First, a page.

Over at Tech Crunch, Jamie Metzl writes that we need to have a “species-wide conversation” about the use of gene-editing technologies like CRISPR, because these technologies could be used to alter the course of human evolution:
Nearly everybody wants to have cancers cured and terrible diseases eliminated. Most of us want to live longer, healthier and more robust lives. Genetic technologies will make that possible. But the very tools we will use to achieve these goals will also open the door to the selection for and ultimately manipulation of non-disease-related genetic traits — and with them a new set of evolutionary possibilities.
Transhumanists want to take control of human evolution because of their sense of radical dissatisfaction with our evolved nature; they believe, hubristically, that they they have or can attain the wisdom and power to design mankind according to their own whims. Such schemes for redesigning the human species led eugenicists and totalitarians in the twentieth century to the trample on the rights and interests of human beings in the service of their vision for the human species, and the terrible legacy of these movements should serve as a warning against attempting to take control over human evolution.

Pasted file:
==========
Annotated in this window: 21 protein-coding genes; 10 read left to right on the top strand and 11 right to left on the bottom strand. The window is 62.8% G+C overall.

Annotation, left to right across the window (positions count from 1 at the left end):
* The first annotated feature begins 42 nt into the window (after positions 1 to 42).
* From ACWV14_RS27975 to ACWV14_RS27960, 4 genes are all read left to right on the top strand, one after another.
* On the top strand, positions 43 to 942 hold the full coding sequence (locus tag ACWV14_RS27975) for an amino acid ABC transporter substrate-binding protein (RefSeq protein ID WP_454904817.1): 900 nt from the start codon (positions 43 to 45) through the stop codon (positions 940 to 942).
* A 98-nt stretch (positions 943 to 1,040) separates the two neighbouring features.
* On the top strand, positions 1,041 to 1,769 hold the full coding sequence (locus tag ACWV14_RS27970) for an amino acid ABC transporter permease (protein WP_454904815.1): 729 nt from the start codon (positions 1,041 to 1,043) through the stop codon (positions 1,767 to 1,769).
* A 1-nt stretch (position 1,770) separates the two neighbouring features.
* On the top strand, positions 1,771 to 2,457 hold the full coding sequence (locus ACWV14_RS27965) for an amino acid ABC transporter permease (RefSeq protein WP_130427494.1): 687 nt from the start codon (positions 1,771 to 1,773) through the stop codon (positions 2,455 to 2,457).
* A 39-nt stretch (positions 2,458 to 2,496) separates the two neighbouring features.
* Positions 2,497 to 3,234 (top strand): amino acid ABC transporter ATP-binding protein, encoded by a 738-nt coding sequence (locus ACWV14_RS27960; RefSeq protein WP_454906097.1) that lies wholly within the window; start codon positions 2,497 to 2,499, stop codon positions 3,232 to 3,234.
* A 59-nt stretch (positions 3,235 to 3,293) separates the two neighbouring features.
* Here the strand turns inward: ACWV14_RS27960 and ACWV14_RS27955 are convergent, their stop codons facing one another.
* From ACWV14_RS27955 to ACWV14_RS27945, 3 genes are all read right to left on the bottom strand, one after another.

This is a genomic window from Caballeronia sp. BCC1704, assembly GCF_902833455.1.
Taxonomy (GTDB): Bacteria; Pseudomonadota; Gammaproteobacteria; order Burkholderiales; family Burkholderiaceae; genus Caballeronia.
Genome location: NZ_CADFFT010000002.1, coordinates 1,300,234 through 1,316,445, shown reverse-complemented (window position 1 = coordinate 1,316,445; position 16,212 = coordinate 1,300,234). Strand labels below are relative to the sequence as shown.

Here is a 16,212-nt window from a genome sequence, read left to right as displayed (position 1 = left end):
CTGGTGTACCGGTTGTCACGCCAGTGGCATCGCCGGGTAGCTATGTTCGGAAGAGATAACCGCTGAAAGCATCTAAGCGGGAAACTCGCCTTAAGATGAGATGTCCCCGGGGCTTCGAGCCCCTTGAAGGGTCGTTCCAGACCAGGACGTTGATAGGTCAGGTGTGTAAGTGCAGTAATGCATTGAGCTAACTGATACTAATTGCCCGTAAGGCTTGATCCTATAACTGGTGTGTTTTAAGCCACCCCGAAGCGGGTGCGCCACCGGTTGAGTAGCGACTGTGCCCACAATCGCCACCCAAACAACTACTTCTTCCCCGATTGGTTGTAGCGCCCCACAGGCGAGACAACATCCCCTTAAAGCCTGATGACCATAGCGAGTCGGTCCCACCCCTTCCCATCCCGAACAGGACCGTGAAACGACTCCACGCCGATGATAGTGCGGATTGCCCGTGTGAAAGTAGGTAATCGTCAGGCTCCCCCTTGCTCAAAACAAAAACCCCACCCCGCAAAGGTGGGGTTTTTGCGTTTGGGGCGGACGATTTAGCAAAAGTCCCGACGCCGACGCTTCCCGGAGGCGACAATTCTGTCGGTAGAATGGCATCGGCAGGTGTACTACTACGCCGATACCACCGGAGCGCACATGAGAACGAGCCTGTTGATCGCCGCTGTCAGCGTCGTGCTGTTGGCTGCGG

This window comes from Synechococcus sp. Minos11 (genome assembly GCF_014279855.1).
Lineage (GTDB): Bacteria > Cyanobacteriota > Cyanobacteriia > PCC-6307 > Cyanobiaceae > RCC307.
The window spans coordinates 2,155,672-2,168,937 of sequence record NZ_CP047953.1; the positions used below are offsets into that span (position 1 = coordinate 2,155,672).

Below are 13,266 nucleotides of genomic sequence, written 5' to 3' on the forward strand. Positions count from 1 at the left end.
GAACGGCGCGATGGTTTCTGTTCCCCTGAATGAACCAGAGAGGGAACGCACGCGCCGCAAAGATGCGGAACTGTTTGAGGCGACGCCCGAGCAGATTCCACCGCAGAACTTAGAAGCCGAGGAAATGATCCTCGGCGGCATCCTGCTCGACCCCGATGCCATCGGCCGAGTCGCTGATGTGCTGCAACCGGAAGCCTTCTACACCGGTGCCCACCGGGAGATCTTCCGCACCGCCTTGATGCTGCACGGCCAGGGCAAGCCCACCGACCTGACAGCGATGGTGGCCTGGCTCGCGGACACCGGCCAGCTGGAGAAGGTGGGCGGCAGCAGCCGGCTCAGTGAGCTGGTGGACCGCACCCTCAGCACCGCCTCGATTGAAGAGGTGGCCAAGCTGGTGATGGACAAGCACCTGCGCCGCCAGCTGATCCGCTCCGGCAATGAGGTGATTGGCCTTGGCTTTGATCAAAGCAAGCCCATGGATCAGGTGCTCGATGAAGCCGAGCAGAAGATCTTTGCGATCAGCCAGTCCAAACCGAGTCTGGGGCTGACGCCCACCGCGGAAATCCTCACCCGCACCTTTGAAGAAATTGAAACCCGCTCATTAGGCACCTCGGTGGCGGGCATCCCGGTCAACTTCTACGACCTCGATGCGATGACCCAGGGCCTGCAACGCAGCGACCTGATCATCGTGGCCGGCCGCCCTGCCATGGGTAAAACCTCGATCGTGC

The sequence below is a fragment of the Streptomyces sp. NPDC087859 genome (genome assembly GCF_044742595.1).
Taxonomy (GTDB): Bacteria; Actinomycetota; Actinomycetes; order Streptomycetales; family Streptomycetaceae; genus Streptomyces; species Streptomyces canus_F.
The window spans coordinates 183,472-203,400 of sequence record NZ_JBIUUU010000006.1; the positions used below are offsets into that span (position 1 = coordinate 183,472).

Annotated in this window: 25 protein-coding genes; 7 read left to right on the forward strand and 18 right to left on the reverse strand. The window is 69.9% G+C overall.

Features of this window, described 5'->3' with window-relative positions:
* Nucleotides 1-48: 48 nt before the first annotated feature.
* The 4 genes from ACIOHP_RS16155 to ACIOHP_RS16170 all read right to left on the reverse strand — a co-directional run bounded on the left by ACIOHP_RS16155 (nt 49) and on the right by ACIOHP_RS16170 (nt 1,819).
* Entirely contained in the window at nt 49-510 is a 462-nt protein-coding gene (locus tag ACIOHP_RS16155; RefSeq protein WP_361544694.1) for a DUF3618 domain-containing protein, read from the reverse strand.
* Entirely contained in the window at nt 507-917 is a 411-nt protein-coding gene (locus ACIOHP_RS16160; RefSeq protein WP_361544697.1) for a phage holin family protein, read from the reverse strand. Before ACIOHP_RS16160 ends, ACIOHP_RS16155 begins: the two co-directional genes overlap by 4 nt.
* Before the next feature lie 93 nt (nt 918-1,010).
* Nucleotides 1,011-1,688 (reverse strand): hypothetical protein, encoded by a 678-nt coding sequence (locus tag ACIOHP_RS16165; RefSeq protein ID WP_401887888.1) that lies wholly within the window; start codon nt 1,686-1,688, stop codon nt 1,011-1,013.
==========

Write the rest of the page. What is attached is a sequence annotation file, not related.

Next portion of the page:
Does germline gene therapy necessarily represent such a hubristic, transhumanist attempt to alter the species? Or can the insistence that we avoid all forms of germline therapy also subordinate the rights and medical interests of human beings today to a vision of the human species and its future?
As I argue in an essay in the latest issue of The New Atlantis, the conversation that is needed should focus on ways to ensure that gene therapy is used to treat actual patients suffering from actual diseases — including, perhaps, unborn human beings who are at a demonstrable risk of genetic disease.
The task ahead of us is to distinguish between legitimate forms of therapy and illicit forms of genetic control over our descendants. These kinds of distinctions will be difficult to draw in theory, and even more difficult to enforce in practice, but doing so is neither impossible nor avoidable.